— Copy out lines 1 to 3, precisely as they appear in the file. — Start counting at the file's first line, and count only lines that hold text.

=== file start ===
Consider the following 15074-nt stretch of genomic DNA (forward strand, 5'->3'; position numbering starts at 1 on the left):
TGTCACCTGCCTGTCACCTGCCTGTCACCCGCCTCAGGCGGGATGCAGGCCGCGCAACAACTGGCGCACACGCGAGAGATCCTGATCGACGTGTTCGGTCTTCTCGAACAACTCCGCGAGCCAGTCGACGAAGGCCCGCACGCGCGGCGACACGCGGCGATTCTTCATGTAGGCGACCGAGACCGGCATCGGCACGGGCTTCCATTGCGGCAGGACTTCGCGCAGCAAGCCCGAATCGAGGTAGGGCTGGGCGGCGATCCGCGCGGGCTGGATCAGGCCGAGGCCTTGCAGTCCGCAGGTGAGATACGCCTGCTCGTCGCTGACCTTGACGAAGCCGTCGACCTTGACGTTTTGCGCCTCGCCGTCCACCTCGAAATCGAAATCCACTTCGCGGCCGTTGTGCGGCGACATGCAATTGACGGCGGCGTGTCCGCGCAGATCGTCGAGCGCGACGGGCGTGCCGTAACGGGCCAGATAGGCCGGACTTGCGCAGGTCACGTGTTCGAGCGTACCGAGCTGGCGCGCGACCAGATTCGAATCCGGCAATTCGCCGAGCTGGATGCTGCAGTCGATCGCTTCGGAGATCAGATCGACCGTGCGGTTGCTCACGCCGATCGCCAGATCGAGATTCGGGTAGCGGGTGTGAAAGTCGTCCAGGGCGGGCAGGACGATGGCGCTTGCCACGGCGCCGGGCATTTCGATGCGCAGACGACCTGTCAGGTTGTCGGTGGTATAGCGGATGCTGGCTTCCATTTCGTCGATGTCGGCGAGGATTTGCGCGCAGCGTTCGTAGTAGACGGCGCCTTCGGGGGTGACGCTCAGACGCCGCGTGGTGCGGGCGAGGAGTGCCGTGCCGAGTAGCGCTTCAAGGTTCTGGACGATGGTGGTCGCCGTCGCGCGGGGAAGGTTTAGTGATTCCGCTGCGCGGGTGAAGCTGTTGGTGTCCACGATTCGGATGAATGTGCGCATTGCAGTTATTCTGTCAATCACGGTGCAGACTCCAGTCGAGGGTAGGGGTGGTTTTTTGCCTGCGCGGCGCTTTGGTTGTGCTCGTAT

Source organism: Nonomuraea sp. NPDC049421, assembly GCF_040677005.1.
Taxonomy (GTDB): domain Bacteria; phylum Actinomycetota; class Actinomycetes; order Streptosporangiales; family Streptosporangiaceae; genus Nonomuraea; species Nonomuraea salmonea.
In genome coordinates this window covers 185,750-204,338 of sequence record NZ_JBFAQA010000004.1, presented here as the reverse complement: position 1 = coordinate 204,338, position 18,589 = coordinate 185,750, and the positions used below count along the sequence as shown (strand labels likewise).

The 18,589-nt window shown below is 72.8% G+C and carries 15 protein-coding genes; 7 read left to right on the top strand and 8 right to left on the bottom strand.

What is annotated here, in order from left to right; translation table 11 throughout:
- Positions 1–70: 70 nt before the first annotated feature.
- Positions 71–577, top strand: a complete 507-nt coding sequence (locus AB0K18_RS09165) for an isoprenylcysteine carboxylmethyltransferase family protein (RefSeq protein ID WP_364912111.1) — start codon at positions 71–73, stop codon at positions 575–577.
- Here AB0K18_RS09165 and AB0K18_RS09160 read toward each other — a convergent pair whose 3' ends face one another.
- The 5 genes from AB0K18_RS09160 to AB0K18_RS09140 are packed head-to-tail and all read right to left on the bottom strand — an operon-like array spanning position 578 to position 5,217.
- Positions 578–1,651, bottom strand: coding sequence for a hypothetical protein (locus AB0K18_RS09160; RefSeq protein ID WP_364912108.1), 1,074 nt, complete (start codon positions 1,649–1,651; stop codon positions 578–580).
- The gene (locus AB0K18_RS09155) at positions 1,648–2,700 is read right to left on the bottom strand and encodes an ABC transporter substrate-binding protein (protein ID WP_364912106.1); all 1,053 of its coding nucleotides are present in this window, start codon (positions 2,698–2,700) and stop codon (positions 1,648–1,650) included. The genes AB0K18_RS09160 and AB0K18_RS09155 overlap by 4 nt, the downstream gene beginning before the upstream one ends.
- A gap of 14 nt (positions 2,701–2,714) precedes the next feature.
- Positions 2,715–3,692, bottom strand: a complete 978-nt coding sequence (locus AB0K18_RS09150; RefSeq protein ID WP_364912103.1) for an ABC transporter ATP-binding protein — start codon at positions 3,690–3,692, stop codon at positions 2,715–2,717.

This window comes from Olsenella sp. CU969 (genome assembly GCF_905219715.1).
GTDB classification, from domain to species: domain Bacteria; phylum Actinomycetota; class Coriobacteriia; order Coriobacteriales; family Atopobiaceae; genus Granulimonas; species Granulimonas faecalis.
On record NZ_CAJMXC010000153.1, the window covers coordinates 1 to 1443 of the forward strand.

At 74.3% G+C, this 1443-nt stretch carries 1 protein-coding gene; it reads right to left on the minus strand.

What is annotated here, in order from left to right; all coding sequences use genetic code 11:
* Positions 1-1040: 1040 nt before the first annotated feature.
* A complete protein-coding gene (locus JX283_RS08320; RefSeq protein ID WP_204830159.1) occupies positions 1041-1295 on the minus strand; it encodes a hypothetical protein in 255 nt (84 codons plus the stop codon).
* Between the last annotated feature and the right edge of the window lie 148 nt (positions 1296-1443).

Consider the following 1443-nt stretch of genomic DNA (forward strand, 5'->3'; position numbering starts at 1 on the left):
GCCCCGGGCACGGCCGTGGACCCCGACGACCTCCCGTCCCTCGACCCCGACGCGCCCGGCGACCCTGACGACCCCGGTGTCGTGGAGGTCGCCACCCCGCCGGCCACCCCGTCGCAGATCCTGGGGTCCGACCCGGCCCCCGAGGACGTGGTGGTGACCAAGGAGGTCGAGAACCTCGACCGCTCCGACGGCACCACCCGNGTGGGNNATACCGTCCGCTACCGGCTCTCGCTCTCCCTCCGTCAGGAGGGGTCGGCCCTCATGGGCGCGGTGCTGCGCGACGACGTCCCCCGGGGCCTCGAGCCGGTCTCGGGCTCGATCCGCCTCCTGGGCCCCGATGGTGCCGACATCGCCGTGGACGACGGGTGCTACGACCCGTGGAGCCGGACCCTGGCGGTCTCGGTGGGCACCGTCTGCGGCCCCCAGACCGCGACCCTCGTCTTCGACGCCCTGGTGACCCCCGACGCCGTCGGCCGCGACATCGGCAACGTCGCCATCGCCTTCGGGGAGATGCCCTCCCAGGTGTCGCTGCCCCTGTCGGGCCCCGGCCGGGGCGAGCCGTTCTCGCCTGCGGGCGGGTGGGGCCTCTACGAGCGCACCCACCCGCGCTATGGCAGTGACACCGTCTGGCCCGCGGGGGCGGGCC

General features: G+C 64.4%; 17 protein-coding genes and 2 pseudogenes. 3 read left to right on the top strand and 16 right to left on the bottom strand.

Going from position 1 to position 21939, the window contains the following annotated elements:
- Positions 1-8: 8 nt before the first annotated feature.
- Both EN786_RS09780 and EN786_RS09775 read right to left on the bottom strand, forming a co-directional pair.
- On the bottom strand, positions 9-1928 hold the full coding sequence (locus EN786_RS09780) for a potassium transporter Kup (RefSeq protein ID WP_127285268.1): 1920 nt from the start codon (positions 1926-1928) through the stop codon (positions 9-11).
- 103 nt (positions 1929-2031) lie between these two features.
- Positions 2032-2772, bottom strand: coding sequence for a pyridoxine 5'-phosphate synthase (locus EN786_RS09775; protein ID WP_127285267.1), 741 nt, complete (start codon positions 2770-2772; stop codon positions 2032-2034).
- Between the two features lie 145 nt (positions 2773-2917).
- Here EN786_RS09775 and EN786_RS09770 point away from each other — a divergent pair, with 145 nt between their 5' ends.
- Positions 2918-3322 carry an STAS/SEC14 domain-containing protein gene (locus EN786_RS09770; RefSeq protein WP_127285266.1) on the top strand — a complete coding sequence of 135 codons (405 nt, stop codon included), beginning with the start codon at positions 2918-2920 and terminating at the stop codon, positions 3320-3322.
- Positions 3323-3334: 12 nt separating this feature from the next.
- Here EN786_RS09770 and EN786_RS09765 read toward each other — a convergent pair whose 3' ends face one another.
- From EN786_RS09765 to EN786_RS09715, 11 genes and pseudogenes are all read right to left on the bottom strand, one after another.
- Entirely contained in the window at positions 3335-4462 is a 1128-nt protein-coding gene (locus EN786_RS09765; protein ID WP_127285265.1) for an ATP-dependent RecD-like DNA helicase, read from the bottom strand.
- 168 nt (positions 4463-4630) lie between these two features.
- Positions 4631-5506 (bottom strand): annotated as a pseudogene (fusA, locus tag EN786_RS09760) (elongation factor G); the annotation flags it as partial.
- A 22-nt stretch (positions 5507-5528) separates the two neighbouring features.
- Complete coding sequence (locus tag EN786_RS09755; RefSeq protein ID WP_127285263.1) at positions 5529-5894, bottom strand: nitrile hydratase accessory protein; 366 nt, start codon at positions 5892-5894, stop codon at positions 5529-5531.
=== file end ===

Consider the following 15074-nt stretch of genomic DNA (forward strand, 5'->3'; position numbering starts at 1 on the left):
TGTCACCTGCCTGTCACCTGCCTGTCACCCGCCTCAGGCGGGATGCAGGCCGCGCAACAACTGGCGCACACGCGAGAGATCCTGATCGACGTGTTCGGTCTTCTCGAACAACTCCGCGAGCCAGTCGACGAAGGCCCGCACGCGCGGCGACACGCGGCGATTCTTCATGTAGGCGACCGAGACCGGCATCGGCACGGGCTTCCATTGCGGCAGGACTTCGCGCAGCAAGCCCGAATCGAGGTAGGGCTGGGCGGCGATCCGCGCGGGCTGGATCAGGCCGAGGCCTTGCAGTCCGCAGGTGAGATACGCCTGCTCGTCGCTGACCTTGACGAAGCCGTCGACCTTGACGTTTTGCGCCTCGCCGTCCACCTCGAAATCGAAATCCACTTCGCGGCCGTTGTGCGGCGACATGCAATTGACGGCGGCGTGTCCGCGCAGATCGTCGAGCGCGACGGGCGTGCCGTAACGGGCCAGATAGGCCGGACTTGCGCAGGTCACGTGTTCGAGCGTACCGAGCTGGCGCGCGACCAGATTCGAATCCGGCAATTCGCCGAGCTGGATGCTGCAGTCGATCGCTTCGGAGATCAGATCGACCGTGCGGTTGCTCACGCCGATCGCCAGATCGAGATTCGGGTAGCGGGTGTGAAAGTCGTCCAGGGCGGGCAGGACGATGGCGCTTGCCACGGCGCCGGGCATTTCGATGCGCAGACGACCTGTCAGGTTGTCGGTGGTATAGCGGATGCTGGCTTCCATTTCGTCGATGTCGGCGAGGATTTGCGCGCAGCGTTCGTAGTAGACGGCGCCTTCGGGGGTGACGCTCAGACGCCGCGTGGTGCGGGCGAGGAGTGCCGTGCCGAGTAGCGCTTCAAGGTTCTGGACGATGGTGGTCGCCGTCGCGCGGGGAAGGTTTAGTGATTCCGCTGCGCGGGTGAAGCTGTTGGTGTCCACGATTCGGATGAATGTGCGCATTGCAGTTATTCTGTCAATCACGGTGCAGACTCCAGTCGAGGGTAGGGGTGGTTTTTTGCCTGCGCGGCGCTTTGGTTGTGCTCGTAT

Source organism: Nonomuraea sp. NPDC049421, assembly GCF_040677005.1.